“That when you look around the world, you see every other major country providing health care to all people as a right, except the United States. You see every other major country saying to moms that, when you have a baby, we’re not gonna separate you from your newborn baby, because we are going to have—we are gonna have medical and family paid leave, like every other country on Earth.
Those are some of the principles that I believe in, and I think we should look to countries like Denmark, like Sweden and Norway, and learn from what they have accomplished for their working people.”
Later in the debate, asked how his presidency would not simply be an extension of the Obama presidency, Sanders argued that the only way to transform the U.S. and make sure the government works for all of us is through a political revolution. The key to that revolution is getting people, especially young people, to vote. The only way to take on the right-wing Republicans, he said, is by having millions of people coming together. “If we want free tuition, millions of young people have to demand it. Same with minimum wage—workers have to come together and say, ‘vote against us, you are out of your job’. “
The limits of a fixed political mindset
The consequence of a fixed mindset for students is that when they face challenging problems in school, they are likely to quit. Why persist, when your ability is fixed and the external evidence suggests whatever ability you have isn’t enough to succeed? The problem with a fixed political mindset is nearly the same: why vote if the political system is fixed? And yet, the only way for the system to change, Sanders argues, is for people to make it so by voting: “Here’s the truth—no one can address these crises unless millions of people stand up against the billionaire class.”
Standing up against the billionaire class requires a growth mindset about the political system. I have to believe it can get better with effort, including my vote. Otherwise, nothing will stop the number of people living in poverty in this country—now 27 million—from growing. Nothing will slow the growth of the oligarchy that owes its current incarnation to Citizens United. Nothing will keep the remaining fossil fuels in the ground.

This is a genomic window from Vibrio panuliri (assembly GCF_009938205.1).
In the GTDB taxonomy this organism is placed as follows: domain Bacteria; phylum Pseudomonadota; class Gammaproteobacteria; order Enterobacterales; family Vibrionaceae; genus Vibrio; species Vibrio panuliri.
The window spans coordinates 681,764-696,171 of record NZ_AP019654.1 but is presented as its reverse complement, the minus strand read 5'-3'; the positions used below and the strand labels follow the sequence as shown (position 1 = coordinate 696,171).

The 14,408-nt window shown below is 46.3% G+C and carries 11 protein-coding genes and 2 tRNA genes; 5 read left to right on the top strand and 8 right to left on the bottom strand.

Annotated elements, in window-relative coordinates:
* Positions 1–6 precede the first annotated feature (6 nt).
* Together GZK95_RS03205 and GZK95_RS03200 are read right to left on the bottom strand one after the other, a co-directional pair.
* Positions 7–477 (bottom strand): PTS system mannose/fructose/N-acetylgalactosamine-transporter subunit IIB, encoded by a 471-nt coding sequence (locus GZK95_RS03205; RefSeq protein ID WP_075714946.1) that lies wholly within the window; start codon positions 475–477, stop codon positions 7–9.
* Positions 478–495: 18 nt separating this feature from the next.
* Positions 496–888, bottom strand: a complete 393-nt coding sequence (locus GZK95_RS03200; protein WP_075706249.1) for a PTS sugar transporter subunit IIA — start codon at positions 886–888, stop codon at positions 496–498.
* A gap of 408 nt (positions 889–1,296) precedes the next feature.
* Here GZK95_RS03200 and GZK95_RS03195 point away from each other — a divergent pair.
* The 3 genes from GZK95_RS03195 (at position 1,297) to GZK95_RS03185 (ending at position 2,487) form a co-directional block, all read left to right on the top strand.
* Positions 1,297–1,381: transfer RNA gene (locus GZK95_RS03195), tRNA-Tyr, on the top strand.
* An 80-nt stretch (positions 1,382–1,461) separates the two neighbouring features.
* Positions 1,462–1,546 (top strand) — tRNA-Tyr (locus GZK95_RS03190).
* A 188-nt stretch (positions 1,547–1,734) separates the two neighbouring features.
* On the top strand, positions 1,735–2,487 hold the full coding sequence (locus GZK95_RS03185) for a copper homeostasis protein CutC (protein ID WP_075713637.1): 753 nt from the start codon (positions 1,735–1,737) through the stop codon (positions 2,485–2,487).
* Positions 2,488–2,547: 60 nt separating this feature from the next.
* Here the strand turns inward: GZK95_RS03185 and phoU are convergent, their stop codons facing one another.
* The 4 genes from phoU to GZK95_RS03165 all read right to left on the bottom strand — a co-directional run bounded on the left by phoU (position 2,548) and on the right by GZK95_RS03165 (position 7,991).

Writing for the New Republic, Elizabeth Bruenig points out that the two Democratic frontrunners, Sanders and Hillary Clinton, have radically different views about how to structure our economy. Clinton’s version is based on what Bruenig characterizes as an “opportunity-focused approach”—the Horatio Alger, anyone can make it if they have opportunity approach. Sanders is pushing for a more egalitarian “pro-equality” platform—the equality necessary in order for people to take advantage of opportunities at hand. Neither hungry kids nor adults who are tired from working low-wage jobs can take advantage of “learning opportunities”, no matter how enticing they are.
At the risk of revealing a nascent growth mindset about U.S. politics, I confess that I was persuaded by the Democratic debate that our votes might matter.
“What are your triggers?”
In a recent article for Education Week, Carol Dweck reflected on the dangers of oversimplifying the task of adopting a growth mindset. We are never one or the other, she wrote. We always contain a mix of both.
So, she writes, “watch for a fixed-mindset reaction when you face challenges. Do you feel overly anxious, or does a voice in your head warn you away?” A voice in my head, and history, warn me away from being optimistic that we can affect a political revolution through voting. And yet, even in the context of U.S. politics, where piles of evidence support the adoption of a fixed mindset, now is a good time to notice whether we can allow the possibility of change. The value of a growth mindset is that it creates a space for trying to do better. I appreciate Bernie Sanders’ work that invites us to occupy the space of possibility for our own version of democratic socialism, for as long as we possibly can.
Emily Lardner lives and works in Olympia, Washington.